Cultural Night: Armenia


Sean Lee

Document Type

News Article

Publication Date


Campus Unit

University of North Dakota


Despite only being at The University of North Dakota for less than a year, Armenuhi Ghazaryan is already teaching the University community a thing or two.

A native of the Republic of Armenia, Ghazaryan is proud of her nation’s culture and heritage. To really identify an Armenian, she said, “It only depends on your spirit and how you live your life.”

Ghazaryan, particularly proud of her nation’s rich history, presented her culture before a large group of students in the Loading Dock last Thursday.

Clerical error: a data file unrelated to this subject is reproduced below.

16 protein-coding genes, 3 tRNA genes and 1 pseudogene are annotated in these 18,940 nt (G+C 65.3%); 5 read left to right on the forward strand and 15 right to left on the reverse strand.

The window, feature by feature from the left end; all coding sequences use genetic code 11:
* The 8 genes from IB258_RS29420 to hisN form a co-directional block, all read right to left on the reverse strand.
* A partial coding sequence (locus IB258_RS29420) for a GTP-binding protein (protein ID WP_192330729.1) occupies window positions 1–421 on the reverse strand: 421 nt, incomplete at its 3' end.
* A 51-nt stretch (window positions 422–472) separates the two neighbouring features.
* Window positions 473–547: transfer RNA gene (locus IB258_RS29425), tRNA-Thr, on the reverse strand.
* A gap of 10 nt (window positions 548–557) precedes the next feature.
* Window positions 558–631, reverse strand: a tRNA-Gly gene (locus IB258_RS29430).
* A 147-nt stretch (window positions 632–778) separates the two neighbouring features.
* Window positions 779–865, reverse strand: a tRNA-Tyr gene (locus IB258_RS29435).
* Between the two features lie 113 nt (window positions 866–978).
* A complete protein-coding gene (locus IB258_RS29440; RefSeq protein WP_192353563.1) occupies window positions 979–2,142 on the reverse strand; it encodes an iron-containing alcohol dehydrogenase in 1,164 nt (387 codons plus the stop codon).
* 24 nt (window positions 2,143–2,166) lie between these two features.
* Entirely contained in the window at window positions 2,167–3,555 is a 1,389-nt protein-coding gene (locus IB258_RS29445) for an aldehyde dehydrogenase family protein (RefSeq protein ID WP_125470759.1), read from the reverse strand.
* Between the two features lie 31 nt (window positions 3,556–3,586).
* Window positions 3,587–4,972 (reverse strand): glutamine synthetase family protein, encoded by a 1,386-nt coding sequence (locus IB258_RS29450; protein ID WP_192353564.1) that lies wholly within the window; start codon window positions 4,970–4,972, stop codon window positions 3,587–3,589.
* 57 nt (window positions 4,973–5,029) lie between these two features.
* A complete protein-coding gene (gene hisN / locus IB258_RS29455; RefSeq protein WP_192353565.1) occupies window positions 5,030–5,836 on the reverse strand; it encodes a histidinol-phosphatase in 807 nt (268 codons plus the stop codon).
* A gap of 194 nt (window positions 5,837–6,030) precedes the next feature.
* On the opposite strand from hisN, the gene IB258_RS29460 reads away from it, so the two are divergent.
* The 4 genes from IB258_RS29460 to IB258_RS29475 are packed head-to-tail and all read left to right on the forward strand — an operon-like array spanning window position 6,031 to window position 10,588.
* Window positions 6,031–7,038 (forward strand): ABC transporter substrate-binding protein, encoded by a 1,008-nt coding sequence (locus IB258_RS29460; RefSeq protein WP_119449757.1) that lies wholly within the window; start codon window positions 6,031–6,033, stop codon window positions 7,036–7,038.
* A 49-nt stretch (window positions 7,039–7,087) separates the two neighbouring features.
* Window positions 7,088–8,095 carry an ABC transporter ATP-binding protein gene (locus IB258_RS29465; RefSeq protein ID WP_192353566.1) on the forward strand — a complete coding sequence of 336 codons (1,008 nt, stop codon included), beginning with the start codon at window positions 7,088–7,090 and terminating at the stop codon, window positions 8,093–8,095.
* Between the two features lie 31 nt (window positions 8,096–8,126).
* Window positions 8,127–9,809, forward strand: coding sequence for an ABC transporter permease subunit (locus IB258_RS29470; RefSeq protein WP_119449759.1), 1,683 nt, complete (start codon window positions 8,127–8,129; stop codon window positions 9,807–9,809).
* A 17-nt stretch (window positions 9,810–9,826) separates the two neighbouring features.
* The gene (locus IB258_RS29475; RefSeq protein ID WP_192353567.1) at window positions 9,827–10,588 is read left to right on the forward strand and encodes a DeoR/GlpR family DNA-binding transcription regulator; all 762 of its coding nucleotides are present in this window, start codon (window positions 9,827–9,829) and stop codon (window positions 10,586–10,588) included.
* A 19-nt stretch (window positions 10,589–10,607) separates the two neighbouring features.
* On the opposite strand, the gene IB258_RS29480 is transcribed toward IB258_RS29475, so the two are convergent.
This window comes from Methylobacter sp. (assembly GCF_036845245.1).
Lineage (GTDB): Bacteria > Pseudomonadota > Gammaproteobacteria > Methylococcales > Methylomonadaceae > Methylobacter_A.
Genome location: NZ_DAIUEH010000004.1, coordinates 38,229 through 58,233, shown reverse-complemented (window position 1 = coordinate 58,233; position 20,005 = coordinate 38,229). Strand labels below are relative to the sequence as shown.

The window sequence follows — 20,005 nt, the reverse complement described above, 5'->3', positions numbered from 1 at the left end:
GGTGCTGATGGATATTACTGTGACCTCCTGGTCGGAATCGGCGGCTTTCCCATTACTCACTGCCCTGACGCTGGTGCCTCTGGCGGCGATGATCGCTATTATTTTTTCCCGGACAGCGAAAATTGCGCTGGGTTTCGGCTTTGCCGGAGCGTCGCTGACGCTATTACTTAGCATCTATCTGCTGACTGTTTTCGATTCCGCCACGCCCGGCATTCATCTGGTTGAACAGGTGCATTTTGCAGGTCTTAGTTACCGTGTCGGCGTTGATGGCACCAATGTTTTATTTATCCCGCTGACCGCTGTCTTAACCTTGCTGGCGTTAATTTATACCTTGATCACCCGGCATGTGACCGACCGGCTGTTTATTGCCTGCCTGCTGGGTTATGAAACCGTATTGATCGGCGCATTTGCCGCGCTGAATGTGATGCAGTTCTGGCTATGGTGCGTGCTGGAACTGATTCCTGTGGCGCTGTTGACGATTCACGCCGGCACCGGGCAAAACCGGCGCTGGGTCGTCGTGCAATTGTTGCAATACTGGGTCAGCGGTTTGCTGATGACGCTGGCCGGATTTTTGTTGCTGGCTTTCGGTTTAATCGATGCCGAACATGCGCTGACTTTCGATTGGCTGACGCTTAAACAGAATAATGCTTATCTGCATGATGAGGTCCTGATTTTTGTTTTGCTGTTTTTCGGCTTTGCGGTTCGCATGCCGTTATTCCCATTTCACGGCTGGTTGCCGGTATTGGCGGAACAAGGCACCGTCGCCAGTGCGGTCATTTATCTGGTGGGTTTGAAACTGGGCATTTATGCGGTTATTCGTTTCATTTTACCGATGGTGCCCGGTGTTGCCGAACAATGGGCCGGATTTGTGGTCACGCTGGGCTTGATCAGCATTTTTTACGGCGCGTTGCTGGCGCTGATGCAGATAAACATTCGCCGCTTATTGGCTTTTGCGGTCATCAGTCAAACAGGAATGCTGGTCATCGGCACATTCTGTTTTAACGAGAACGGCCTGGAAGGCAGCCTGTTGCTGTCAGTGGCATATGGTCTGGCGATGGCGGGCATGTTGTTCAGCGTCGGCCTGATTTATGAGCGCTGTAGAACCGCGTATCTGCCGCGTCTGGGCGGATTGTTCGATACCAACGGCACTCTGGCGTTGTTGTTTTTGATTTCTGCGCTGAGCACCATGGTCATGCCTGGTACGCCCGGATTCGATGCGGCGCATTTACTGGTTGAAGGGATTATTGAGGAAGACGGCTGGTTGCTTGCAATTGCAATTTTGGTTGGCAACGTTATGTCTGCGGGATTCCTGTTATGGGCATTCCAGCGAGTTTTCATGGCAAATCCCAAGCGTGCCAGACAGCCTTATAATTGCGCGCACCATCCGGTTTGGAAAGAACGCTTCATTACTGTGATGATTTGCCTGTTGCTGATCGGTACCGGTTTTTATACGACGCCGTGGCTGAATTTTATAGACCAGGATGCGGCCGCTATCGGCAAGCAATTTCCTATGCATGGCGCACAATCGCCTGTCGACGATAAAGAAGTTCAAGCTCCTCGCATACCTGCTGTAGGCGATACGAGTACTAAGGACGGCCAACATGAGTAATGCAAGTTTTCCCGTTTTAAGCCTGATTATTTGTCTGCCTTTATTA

As an exchange student, Armenuhi is only in the United States for one year. “It’s different here. Things are more formal [in Armenia].” She noted the difference in campus culture and rigidity of study. “At home, Gamble Hall would be its own university,” she said.

North Dakota is geographically more than six times the size of Armenia, yet UND shares many traits with Ghazaryan’s home school, Yerevan State Linguistic University. “I hope to finish my senior year in linguistics when I return,” Ghazaryan said.

After the presentation on Armenian culture, Ghazaryan invited the audience to enjoy some Armenian cuisine. Influenced by Mediterranean, eastern European as well as Middle Eastern cultures, the food of Armenia is a true fusion of flavors.

Following spring break, Ethiopia will kick off the next round of culture nights on Thursday, March 24. All culture nights, held at 6:30 p.m. at the Loading Dock, are free to the public, authentic food costing just $1.